"Physically, it didn't take a terrible toll. But it got to me mentally. I was too young to really understand what was happening when the symptoms started happening and it took a while to learn what was going on with my body," he recently told a group of children involved with the Tourette Syndrome Association of New Jersey, where he serves on the board of directors.
"Mentally it took a toll. Not just from other kids who didn't know better and would make fun of it. It took a toll trying to hide it, and so I stopped. And when I stopped, I learned I could manage it, especially when I was on the field. It was the place I could go where nothing else mattered, just me and the ball. It was my sanctuary.
"Now it would be strange if I woke up one day and it wasn't there. If I didn't have an urge to tic or to clear my throat or be a little OCD [Obsessive Compulsive Disorder], I wouldn't be me. It would be like not breathing. That's what would be strange."
Tim Mulqueen, the goalkeeper coach for the United States' under-20 and Olympic national teams, first met Howard when he was 12, and came to Mulqueen's GK1 camp one Thursday night. "What really struck me about Tim then was if he were playing Pop Warner, he'd be the star; if it was Little League, he'd be the star; if it was basketball, he'd be the star. Athletically, he was off the charts," Mulqueen told FanHouse Thursday night.
"People ask me if his Tourette's was an issue. At 12, maybe he wasn't hiding it much then, but I never heard one kid mention it, Tim never mentioned it, his mom never mentioned it and I certainly never did," Mulqueen said. "In the back of his mind, it was just another obstacle he had to overcome. He's always been very forward thinking.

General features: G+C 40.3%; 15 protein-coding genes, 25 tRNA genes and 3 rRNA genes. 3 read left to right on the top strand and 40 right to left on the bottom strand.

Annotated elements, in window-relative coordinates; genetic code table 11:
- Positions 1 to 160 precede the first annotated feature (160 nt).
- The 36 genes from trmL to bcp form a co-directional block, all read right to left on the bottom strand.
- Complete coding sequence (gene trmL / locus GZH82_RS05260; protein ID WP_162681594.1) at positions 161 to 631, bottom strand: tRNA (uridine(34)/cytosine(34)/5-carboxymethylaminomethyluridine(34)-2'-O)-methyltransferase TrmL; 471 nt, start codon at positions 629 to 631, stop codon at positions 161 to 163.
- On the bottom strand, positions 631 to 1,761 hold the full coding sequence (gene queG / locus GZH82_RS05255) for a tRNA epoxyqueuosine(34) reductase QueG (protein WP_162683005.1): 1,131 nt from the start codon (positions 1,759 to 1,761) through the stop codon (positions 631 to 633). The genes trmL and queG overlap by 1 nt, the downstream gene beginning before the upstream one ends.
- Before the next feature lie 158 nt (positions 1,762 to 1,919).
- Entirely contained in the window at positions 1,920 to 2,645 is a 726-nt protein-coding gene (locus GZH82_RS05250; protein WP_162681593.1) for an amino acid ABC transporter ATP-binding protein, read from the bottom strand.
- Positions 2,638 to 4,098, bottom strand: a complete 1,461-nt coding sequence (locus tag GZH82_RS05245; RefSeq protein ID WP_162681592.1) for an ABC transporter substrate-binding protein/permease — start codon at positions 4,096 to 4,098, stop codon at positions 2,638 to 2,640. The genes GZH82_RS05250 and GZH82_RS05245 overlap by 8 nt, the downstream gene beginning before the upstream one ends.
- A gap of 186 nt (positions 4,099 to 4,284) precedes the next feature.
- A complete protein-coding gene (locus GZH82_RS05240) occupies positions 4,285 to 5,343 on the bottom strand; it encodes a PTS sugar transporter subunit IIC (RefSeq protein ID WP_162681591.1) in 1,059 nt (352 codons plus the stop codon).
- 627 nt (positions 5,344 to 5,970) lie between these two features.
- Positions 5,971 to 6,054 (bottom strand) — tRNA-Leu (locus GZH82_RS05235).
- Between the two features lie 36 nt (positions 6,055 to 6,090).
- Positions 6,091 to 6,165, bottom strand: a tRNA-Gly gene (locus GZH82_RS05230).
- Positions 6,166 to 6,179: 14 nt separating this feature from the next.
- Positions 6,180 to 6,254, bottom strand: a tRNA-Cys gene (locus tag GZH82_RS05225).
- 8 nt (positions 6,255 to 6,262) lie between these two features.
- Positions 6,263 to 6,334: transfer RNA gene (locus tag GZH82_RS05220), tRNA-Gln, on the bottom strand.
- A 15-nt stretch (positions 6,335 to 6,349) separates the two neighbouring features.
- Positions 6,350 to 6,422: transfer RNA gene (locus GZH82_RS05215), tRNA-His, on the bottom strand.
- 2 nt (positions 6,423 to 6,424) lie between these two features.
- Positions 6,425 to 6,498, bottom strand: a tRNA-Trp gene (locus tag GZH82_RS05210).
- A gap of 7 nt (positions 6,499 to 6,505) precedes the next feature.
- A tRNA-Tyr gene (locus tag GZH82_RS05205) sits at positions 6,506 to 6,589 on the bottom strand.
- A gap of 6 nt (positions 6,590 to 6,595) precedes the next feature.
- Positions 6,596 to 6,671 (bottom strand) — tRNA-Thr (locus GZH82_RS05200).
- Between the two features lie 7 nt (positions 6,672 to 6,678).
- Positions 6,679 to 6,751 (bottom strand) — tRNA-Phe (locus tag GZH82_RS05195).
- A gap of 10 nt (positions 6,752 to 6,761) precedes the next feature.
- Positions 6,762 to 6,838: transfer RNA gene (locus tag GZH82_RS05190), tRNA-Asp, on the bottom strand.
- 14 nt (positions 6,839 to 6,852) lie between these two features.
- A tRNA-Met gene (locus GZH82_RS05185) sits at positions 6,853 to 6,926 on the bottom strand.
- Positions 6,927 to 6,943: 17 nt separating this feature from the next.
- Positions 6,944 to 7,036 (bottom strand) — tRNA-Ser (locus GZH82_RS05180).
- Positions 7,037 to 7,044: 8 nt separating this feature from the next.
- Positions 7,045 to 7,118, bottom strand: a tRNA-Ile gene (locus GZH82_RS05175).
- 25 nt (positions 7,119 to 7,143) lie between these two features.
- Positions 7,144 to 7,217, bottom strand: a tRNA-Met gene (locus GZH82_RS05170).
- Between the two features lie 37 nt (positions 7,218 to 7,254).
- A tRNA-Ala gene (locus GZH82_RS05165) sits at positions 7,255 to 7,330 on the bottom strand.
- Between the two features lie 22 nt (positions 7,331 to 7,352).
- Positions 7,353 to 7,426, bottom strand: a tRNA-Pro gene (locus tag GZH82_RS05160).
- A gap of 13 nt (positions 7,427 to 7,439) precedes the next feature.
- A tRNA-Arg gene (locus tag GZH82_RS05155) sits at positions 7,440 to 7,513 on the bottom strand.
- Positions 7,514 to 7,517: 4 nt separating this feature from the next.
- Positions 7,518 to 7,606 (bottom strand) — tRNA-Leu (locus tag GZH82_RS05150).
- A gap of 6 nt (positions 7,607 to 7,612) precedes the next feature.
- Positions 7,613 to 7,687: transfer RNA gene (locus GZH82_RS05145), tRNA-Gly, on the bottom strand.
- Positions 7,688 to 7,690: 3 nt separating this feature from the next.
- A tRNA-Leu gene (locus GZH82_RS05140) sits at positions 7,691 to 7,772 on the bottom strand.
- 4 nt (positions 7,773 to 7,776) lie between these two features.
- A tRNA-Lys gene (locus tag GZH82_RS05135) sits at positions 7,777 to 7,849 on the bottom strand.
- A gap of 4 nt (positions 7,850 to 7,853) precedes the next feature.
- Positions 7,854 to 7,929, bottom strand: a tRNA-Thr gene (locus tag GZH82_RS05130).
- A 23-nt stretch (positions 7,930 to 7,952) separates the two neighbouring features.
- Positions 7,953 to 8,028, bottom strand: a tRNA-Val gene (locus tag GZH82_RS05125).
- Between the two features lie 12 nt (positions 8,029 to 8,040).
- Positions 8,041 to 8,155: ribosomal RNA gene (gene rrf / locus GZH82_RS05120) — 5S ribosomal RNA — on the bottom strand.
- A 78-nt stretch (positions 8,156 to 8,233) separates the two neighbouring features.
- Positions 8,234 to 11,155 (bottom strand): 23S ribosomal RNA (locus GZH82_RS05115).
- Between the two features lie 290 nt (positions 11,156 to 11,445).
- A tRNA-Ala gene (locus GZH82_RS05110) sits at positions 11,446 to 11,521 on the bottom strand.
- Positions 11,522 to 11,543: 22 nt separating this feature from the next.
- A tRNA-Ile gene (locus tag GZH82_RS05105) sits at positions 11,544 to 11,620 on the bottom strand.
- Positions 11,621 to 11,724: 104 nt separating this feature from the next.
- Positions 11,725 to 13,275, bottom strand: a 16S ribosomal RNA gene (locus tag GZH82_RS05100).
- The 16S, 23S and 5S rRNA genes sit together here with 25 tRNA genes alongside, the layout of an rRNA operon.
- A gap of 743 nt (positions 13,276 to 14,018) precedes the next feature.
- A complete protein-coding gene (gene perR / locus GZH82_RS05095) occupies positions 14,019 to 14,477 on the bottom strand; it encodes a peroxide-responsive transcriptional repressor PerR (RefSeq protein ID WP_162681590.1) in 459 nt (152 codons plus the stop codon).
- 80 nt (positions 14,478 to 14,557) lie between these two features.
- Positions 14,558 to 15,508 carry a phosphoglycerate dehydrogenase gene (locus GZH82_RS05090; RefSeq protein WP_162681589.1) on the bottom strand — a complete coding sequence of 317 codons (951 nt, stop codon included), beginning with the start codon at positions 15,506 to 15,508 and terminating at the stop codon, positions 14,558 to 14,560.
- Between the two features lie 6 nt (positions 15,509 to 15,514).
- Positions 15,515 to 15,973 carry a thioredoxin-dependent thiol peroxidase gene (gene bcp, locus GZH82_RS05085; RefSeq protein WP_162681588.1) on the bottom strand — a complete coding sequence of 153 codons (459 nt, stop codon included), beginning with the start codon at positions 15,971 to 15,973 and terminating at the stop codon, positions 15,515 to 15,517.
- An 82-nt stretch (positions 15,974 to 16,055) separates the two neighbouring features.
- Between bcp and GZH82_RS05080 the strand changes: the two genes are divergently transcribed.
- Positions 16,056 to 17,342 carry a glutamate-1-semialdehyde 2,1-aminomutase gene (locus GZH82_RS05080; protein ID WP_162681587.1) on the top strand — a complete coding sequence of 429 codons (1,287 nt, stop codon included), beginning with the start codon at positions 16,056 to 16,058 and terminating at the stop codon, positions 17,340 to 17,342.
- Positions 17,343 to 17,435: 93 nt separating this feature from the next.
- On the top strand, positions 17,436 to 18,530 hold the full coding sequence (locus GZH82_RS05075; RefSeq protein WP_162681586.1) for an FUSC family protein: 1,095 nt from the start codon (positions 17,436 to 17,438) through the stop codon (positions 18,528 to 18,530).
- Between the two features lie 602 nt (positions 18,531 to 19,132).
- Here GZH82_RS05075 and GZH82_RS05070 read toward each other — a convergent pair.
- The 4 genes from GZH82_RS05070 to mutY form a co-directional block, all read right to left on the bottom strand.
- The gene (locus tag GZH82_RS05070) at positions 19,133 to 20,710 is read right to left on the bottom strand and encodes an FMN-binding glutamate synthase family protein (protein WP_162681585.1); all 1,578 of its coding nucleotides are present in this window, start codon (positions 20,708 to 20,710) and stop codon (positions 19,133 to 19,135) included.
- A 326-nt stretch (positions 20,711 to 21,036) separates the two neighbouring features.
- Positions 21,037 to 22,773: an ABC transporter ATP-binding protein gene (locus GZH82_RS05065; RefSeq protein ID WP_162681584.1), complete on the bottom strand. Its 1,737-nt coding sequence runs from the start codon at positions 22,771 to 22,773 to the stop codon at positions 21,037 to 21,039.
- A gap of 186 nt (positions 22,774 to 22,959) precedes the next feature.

"Every major success he had, every step he made with athletics, you could see his self-esteem grow and that probably helped him deal with his Tourette's."
Howard's prodigious skills in goal aided his rapid rise from U.S. youth teams to Major League Soccer's NY/NJ MetroStars, where at the age of 20 he was voted MLS goalkeeper of the year, the youngest player to earn the honor. Two years later, Manchester United -- the New York Yankees of the English Premier League -- paid a $4 million transfer fee to sign Howard.
The British newspapers greeted Howard's arrival with typical outlandish balderdash.
"Swearing Saviour," sneered one headline. One addled writer called him "disabled," another labeled him "retarded." Before Howard had played a single match for Man U, and before the Fleet Street media discovered his Tourette's doesn't manifest on the pitch, there were articles mocking what he might spontaneously blurt in goal, with dashes and punctuation marks indicating curse words.
How does a young man combat such ignorance? Howard was named the Premier league's goalkeeper of the year in 2003, his debut season; he also became the first American to earn a winner's medal in the FA Cup. His consistent defiance of European sharpshooters, his massive wingspan (he's listed as 6-3), his fearless presence in the net, his leadership, his catlike reflexes honed from all those youthful years playing basketball, his gleaming bald head -- that's what the British football experts celebrate now.